Top Rank’s “Summer Series” on ESPN came to an end — though there are more summer Top Rank cards to come in late August — with Oscar Valdez becoming the first man to stop rugged veteran Jayson Velez in the main event.
Valdez (28-1, 22 KO) wasn’t perfect tonight, and admitted that himself, but he dropped Velez (29-7-1, 21 KO) in the fifth and 10th rounds, both on left hooks, and finished late in the 10th, 2:23 of the final round, to be exact.
Velez was able to keep his workrate high enough to stay competitive, but Valdez was more efficient and set up his power shots better, even getting clipped now and then. Velez also had a point docked in the ninth round on a low blow. At the time of the stoppage, BLH had it 87-82 on two separate scorecards, both for Valdez.
“I felt a little rusty at first, but I was in shape to go to war, I was capable of that,” Valdez said post-fight. “I thank Eddy (Reynoso) and my teammates in the gym, because we always work hard. In boxing we never stop learning, there’s always something new to learn. I do feel I’m improving in the gym. I’d give myself a seven, I wasn’t all that great. I want to keep on working and become a WBC world titlist.”
WBC titleholder Miguel Berchelt (38-1, 34 KO) is expected to be next for Valdez, a former WBO featherweight titleholder who moved up last year without losing his belt. Berchelt will be favored and is considered the No. 1 man in the division, and Valdez has nothing but respect for the man he expects to face next.
“I’ve got a lot to improve. Berchelt is a great champion, a great warrior, I’ve got a lot of respect for him,” he said. “But I’m hungry to be a world champion again. He has something everybody wants, the WBC world title. That’s definitely the fight I want. That’s the fight the fans want. Two Mexicans inside the ring, there’s always gonna be fireworks.”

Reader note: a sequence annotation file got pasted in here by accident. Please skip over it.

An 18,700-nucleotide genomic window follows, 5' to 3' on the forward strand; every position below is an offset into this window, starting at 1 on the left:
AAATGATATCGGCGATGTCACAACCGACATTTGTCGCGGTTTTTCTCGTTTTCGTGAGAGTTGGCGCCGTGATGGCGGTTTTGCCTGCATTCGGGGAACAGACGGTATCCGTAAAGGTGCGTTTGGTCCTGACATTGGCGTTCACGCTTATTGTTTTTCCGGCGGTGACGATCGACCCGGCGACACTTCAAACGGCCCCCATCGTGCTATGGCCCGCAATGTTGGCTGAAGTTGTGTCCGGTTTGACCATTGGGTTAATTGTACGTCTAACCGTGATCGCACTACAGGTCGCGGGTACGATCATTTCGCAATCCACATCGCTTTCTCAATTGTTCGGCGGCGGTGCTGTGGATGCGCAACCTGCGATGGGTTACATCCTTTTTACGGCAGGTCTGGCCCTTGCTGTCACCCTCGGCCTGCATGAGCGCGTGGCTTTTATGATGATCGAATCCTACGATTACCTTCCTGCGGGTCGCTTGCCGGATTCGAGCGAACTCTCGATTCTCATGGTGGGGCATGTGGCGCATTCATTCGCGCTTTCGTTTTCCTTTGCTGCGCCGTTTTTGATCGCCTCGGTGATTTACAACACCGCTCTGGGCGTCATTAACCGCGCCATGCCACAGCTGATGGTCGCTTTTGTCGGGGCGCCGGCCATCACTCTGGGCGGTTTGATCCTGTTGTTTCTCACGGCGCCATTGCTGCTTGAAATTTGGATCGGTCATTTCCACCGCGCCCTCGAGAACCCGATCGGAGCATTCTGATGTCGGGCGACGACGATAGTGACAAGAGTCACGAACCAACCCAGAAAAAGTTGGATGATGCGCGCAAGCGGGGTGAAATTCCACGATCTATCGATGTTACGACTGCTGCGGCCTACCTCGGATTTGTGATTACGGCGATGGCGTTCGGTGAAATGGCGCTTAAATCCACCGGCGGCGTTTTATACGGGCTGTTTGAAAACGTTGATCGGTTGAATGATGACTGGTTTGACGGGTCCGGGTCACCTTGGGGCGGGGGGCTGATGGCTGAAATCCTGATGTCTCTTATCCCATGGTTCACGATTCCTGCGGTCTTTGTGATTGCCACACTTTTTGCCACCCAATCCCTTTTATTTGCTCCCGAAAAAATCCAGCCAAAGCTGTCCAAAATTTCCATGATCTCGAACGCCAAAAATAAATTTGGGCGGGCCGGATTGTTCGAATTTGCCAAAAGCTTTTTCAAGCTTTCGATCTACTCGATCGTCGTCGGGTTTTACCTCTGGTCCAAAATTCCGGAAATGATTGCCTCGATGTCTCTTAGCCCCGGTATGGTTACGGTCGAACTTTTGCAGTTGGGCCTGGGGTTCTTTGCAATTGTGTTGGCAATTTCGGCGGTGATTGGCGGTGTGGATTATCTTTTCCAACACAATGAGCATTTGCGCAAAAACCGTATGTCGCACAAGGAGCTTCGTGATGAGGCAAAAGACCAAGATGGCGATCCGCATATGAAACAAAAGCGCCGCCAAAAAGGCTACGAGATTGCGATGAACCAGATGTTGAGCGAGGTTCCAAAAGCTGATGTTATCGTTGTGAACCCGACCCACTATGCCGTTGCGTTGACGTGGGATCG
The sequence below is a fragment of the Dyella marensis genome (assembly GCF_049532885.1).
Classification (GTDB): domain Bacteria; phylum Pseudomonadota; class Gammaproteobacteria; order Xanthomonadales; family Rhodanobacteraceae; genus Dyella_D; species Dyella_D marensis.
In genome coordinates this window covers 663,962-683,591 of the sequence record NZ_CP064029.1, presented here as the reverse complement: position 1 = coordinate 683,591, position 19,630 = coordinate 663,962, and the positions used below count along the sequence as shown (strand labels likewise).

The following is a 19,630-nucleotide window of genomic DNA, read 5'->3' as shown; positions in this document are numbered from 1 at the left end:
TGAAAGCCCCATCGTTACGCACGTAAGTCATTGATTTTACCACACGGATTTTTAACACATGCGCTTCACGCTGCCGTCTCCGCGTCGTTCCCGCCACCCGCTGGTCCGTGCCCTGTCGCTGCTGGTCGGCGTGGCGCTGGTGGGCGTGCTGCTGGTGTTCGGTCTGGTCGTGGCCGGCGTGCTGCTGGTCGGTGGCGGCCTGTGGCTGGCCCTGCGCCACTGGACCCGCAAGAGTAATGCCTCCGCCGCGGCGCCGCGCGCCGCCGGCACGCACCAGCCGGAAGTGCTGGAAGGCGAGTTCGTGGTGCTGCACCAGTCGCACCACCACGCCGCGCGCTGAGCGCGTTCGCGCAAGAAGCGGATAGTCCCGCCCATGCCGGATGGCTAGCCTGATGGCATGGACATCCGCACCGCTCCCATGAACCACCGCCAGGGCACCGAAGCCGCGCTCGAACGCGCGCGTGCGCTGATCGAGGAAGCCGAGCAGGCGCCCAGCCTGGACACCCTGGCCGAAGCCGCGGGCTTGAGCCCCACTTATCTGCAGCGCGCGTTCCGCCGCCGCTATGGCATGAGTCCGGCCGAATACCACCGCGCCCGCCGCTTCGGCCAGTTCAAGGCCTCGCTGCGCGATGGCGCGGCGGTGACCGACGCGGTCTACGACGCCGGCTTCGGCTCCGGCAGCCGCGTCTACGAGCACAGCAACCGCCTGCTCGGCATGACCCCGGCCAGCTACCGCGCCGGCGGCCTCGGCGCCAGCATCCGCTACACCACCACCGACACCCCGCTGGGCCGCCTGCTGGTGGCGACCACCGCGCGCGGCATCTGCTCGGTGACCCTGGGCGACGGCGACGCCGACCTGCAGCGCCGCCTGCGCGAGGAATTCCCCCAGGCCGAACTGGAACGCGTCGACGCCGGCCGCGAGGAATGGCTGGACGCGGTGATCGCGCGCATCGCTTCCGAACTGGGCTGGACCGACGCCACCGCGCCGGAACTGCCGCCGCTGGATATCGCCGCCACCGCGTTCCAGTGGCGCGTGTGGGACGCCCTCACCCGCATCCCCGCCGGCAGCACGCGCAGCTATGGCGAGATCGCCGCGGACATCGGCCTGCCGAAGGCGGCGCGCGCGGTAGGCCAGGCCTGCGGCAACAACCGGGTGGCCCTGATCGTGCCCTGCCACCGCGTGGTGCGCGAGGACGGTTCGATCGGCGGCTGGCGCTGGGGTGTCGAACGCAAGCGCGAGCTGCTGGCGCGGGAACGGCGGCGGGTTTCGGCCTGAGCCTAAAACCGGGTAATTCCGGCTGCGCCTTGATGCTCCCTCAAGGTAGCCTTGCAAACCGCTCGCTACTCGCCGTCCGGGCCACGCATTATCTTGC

This was a performance with highs and not necessarily lows, but certainly some questions. ESPN analysts Tim Bradley Jr and Andre Ward — both former world champions — both gave Valdez mixed reviews for this win, but stopping Velez is nothing to shake a stick at, either. He got the job done and moves on. He’ll have to be perfect against Berchelt, but the time is right to take the crack at any rate.
Edgar Berlanga TKO-1 Eric Moon
Berlanga is now 14-for-14 with first round stoppages. Eric Moon lasted 62 seconds here before two right hands crumbled up, left his eye red, and had him rolling around on the canvas in pain.
Berlanga, a 23-year-old Puerto Rican New Yorker and super middleweight prospect, has the look of the real deal. You don’t have to fully buy into tonight’s ESPN overdrive hype about him, but this is really not a guy who just goes out there recklessly bombing and overwhelms tentative opponents. He hits hard, full stop. He sets his shots up and the knockouts come to him, and Tim Bradley praised how his feet set up his power. He’s got some technical skills.
Granted, there’s a long road ahead. The competition will get a lot better than Moon (11-3, 6 KO), and a lot better than the other guys he’s faced so far. But it’s fun to get excited about young fighters, so get excited about Berlanga (14-0, 14 KO). The worst he can do is let you down if his chin doesn’t prove out or he can’t handle better opponents, and so what? He wouldn’t be the first or 20th boxer to do that for you, probably.
“I didn’t throw the left hook,” he said. “He said I was using the jab for this fight, but I didn’t come back with the left hook, and he wanted me to throw the left hook, so I had to do push-ups again.”
Berlanga said he’s not rushing to a world title or anything, and knows there’s still room to improve and keep working.
“I’m looking forward to a title, but I still wanna grow,” he said. “I still wanna get the rounds in, I still wanna build myself. I’m still a young lion in the sport. There’s a lot of killers at 168 that I gotta get prepared for.”